Residential property values increase by 16 percent in county’s triennial appraisals

by Dan Holland

Residential property values increased by an average of 16% countywide according to the data collected by the Cuyahoga County Fiscal Officer’s triennial appraisals, which were released in mid-September. All county residents should have received a 2021 value notice by mail.

According to figures, residential values for 2021 rose by 15% in Brecksville and 12% in Broadview Heights from 2018. Across the county, commercial property valuations increased by an average of 4.8%. Industrial properties increased by 8.2% during that same period.

The four Cleveland suburbs with the highest average increases for residential property values were: Maple Heights (29%), Lakewood (27%), Brook Park (25%) and Parma (24%).

According to estimates by the county fiscal office, the city of Broadview Heights will receive an additional $623,021 in tax revenues next year as a result of the triennial update, and Brecksville will receive an additional $733,447.

Broadview Heights Mayor Sam Alai said via email that it seems residential valuations are keeping pace with an uptick in the real estate market.

“It is no surprise that home valuations went up by double digits given the soaring home prices in our country right now,” he said.

Brecksville Mayor Jerry Hruby said there are some property owners in his community who also have expressed concern with rising property values.

“They think it’s a little too high,” Hruby said. “Of course, when they go to sell it that will probably change. But they feel very strongly that their house is over-appraised and that they’re paying too much in taxes.”

Despite the spike in home values, Hruby said there has not been an abundance of residents contacting the city.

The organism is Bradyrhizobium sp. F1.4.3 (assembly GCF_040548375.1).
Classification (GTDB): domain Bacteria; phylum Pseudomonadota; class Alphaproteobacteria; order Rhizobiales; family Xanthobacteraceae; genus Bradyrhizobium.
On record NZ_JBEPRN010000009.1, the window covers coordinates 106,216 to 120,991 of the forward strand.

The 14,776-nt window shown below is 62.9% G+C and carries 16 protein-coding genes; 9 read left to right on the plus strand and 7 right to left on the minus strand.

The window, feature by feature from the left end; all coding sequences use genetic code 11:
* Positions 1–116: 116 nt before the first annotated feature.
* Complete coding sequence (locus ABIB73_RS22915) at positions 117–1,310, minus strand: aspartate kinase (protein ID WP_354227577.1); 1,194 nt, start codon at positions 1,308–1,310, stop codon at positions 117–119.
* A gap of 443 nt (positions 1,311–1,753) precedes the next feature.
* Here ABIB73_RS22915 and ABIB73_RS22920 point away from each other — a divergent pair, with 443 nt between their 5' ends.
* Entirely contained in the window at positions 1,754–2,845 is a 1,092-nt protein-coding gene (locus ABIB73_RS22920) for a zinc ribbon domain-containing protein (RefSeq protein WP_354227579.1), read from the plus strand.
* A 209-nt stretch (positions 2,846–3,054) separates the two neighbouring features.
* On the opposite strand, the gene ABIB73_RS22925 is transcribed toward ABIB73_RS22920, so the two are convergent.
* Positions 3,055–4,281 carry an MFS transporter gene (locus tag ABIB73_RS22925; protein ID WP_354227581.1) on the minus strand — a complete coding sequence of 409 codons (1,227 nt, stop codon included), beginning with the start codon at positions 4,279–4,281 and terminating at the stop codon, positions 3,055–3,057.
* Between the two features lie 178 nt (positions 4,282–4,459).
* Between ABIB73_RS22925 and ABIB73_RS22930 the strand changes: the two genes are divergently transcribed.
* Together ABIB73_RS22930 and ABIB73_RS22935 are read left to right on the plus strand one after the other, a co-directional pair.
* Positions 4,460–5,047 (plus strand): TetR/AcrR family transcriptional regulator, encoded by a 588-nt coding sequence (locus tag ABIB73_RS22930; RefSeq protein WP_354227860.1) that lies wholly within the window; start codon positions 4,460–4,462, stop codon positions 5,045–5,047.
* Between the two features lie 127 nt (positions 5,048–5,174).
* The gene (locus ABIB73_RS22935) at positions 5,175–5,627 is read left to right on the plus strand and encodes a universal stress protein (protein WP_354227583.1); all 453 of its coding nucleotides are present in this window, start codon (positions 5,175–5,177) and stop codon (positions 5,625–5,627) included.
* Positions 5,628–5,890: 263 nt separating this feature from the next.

“I know that many people are very pleased with the fact that they are receiving the kind of dollars they’re receiving when they go to sell their homes,” he added. “That has become very important to our residents who are moving. A lot of homes are selling for asking price or above. So, people are happy about that.”

The triennial appraisals, required by Ohio law, take into account real estate market sale prices over the past three years, according to Lisa Rocco, of the Cuyahoga County Fiscal Office. A sexennial appraisal, conducted every six years, which last occurred in 2018, is a full appraisal based on in-person inspections of all properties.

“Every three years, we have to do an analysis based on sales from the last three years to keep the values up with the market so that there’s not such a huge jump every six years,” Rocco explained. “With interest rates being so low, we have not had a lull in home transfers over the last two years – they’re selling like crazy above asking price with no inspections and cash purchases. I’ve never seen anything like this, and they’re establishing the market.”

Rocco stressed that residents should not expect to see a rise in their property tax bills equivalent to the percentage increase in property value. She recommends all residents make use of the tax calculator available on the fiscal office’s website.

“Once you get over the sticker shock, go to our website and use our tax calculator,” she said. “First of all, you’re not going to get a one-for-one increase in your taxes. It may not go up as much as you think it will, because that’s what House Bill 920 does.”

House Bill 920, passed by Ohio lawmakers in 1976, prevents collections of many property taxes from going up along with inflation.

“My own home value went up by 28%, and my taxes are only going up $500 a year,” she shared. “People see that percentage and they panic. That’s why I’m saying to go to our website.”

Homeowners can contest the new appraisal values by filing a Complaint Against Valuation of Real Property with the Cuyahoga County Board of Revision between Jan. 1 and Mar. 31, 2022. For information, visit

“This isn’t about raising taxes; it’s all about the value,” added Rocco. “Unfortunately, the state law ties taxes to market values. But as the fiscal office, we’re tasked to keeping the values up to market and, unfortunately, the taxes are a result of that.” ∞